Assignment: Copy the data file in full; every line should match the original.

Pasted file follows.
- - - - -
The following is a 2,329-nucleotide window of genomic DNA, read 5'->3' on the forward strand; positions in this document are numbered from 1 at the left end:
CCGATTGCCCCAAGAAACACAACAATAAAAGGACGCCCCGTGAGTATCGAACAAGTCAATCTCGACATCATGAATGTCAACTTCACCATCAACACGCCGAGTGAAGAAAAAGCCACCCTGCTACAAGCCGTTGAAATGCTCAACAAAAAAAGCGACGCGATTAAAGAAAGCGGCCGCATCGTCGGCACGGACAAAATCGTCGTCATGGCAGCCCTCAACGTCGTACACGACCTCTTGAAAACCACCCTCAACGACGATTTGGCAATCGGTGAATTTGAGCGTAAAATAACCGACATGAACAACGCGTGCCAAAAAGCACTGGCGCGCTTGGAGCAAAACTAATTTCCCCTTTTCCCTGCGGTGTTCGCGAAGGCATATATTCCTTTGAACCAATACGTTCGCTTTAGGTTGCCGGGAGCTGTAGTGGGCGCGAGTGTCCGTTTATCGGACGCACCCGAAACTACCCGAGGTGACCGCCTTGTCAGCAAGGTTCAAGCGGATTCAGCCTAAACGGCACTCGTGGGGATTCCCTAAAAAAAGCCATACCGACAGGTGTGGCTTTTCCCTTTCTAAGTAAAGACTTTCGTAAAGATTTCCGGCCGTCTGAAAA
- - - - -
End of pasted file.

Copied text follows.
The following is a 2,329-nucleotide window of genomic DNA, read 5'->3' on the forward strand; positions in this document are numbered from 1 at the left end:
CCGATTGCCCCAAGAAACACAACAATAAAAGGACGCCCCGTGAGTATCGAACAAGTCAATCTCGACATCATGAATGTCAACTTCACCATCAACACGCCGAGTGAAGAAAAAGCCACCCTGCTACAAGCCGTTGAAATGCTCAACAAAAAAAGCGACGCGATTAAAGAAAGCGGCCGCATCGTCGGCACGGACAAAATCGTCGTCATGGCAGCCCTCAACGTCGTACACGACCTCTTGAAAACCACCCTCAACGACGATTTGGCAATCGGTGAATTTGAGCGTAAAATAACCGACATGAACAACGCGTGCCAAAAAGCACTGGCGCGCTTGGAGCAAAACTAATTTCCCCTTTTCCCTGCGGTGTTCGCGAAGGCATATATTCCTTTGAACCAATACGTTCGCTTTAGGTTGCCGGGAGCTGTAGTGGGCGCGAGTGTCCGTTTATCGGACGCACCCGAAACTACCCGAGGTGACCGCCTTGTCAGCAAGGTTCAAGCGGATTCAGCCTAAACGGCACTCGTGGGGATTCCCTAAAAAAAGCCATACCGACAGGTGTGGCTTTTCCCTTTCTAAGTAAAGACTTTCGTAAAGATTTCCGGCCGTCTGAAAA